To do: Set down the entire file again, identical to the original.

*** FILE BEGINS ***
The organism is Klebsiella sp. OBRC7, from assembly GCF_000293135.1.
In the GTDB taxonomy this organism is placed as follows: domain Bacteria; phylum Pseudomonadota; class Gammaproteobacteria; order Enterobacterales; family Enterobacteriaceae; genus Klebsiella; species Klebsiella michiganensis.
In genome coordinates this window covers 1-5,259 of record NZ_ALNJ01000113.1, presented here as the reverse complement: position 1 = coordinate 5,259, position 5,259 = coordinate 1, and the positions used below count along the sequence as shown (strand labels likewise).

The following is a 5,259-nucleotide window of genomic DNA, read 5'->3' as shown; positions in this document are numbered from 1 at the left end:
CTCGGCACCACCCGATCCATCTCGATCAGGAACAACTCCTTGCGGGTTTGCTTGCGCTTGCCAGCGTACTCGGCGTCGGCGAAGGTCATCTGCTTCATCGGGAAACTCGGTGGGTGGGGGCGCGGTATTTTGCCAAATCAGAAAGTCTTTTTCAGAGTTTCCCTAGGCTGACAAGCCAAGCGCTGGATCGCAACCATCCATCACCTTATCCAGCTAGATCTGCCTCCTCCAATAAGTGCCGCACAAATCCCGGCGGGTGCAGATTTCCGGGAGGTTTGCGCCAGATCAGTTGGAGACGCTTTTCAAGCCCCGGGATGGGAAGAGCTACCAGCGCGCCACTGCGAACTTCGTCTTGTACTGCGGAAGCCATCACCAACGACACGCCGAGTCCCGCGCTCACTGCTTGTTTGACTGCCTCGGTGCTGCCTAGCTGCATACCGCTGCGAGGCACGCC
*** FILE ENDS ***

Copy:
The organism is Klebsiella sp. OBRC7, from assembly GCF_000293135.1.
In the GTDB taxonomy this organism is placed as follows: domain Bacteria; phylum Pseudomonadota; class Gammaproteobacteria; order Enterobacterales; family Enterobacteriaceae; genus Klebsiella; species Klebsiella michiganensis.
In genome coordinates this window covers 1-5,259 of record NZ_ALNJ01000113.1, presented here as the reverse complement: position 1 = coordinate 5,259, position 5,259 = coordinate 1, and the positions used below count along the sequence as shown (strand labels likewise).

The following is a 5,259-nucleotide window of genomic DNA, read 5'->3' as shown; positions in this document are numbered from 1 at the left end:
CTCGGCACCACCCGATCCATCTCGATCAGGAACAACTCCTTGCGGGTTTGCTTGCGCTTGCCAGCGTACTCGGCGTCGGCGAAGGTCATCTGCTTCATCGGGAAACTCGGTGGGTGGGGGCGCGGTATTTTGCCAAATCAGAAAGTCTTTTTCAGAGTTTCCCTAGGCTGACAAGCCAAGCGCTGGATCGCAACCATCCATCACCTTATCCAGCTAGATCTGCCTCCTCCAATAAGTGCCGCACAAATCCCGGCGGGTGCAGATTTCCGGGAGGTTTGCGCCAGATCAGTTGGAGACGCTTTTCAAGCCCCGGGATGGGAAGAGCTACCAGCGCGCCACTGCGAACTTCGTCTTGTACTGCGGAAGCCATCACCAACGACACGCCGAGTCCCGCGCTCACTGCTTGTTTGACTGCCTCGGTGCTGCCTAGCTGCATACCGCTGCGAGGCACGCC